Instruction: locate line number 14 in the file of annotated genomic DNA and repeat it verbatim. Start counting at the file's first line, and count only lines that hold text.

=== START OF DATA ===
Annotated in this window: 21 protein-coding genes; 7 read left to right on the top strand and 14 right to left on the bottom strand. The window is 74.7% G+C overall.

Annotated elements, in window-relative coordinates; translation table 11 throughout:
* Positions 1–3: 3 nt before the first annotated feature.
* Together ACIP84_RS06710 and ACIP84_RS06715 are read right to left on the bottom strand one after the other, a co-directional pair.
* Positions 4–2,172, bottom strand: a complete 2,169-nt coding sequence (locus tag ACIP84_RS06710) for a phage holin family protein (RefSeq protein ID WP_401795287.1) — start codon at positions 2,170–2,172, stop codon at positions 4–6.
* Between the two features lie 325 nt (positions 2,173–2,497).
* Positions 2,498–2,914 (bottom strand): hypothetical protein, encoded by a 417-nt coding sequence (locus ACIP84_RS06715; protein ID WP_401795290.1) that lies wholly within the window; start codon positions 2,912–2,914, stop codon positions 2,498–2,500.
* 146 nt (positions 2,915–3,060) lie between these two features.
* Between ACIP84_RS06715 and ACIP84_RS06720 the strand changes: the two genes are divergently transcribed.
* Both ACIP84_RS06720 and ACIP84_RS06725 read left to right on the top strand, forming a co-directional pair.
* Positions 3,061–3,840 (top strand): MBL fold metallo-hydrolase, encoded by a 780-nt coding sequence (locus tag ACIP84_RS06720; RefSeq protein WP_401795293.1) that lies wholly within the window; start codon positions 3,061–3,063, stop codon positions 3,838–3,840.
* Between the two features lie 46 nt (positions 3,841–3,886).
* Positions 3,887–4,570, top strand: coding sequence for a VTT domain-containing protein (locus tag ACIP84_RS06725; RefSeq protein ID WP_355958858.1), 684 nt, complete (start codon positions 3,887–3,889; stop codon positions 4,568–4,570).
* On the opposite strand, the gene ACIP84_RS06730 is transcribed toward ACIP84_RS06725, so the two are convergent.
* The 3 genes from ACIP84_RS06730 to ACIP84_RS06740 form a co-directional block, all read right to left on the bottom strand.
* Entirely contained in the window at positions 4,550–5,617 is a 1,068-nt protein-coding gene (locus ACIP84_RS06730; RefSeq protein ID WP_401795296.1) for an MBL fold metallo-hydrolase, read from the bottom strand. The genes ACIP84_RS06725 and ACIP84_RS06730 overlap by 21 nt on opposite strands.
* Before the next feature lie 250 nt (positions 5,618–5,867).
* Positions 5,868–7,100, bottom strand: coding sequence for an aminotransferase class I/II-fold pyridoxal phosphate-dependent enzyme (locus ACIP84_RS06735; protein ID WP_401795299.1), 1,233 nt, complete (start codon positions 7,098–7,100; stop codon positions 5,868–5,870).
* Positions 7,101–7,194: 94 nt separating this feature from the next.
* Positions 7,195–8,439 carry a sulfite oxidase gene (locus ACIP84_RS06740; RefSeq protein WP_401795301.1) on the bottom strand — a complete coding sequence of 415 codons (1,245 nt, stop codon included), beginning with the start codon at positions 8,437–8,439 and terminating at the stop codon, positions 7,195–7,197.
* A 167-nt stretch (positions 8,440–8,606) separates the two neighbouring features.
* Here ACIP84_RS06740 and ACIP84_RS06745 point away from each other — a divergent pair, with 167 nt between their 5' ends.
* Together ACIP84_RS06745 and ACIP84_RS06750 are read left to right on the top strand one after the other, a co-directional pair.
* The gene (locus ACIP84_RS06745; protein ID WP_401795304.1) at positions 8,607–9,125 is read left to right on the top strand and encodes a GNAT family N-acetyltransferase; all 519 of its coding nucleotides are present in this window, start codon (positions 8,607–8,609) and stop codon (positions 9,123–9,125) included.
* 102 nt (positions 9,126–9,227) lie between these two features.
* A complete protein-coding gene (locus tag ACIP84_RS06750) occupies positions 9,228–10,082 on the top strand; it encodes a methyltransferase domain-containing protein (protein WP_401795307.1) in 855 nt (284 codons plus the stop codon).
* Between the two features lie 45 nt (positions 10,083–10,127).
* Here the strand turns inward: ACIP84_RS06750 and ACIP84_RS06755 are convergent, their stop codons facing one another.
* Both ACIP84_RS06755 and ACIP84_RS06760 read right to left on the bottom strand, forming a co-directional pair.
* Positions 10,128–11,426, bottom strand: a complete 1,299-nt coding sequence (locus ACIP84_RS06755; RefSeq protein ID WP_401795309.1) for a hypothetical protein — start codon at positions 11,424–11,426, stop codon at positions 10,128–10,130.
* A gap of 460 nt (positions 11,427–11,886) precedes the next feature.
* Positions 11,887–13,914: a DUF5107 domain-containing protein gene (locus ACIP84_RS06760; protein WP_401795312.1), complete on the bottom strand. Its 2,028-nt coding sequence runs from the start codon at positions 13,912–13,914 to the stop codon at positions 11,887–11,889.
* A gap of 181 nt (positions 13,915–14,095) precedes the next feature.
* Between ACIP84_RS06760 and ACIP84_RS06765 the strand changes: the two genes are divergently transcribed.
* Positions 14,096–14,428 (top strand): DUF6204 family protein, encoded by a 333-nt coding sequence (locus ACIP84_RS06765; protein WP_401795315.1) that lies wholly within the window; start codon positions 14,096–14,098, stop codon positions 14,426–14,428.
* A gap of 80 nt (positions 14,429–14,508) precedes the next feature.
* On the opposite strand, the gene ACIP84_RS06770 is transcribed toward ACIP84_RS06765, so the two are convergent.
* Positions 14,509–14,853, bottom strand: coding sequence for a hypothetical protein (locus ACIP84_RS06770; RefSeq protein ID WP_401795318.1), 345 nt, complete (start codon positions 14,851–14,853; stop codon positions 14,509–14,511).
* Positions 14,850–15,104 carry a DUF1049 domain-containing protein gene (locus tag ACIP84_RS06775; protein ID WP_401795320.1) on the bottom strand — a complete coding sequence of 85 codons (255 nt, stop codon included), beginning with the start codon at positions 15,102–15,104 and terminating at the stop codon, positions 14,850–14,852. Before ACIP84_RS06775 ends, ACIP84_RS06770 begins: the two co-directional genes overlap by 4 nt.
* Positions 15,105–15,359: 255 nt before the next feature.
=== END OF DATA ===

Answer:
* On the opposite strand, the gene ACIP84_RS06730 is transcribed toward ACIP84_RS06725, so the two are convergent.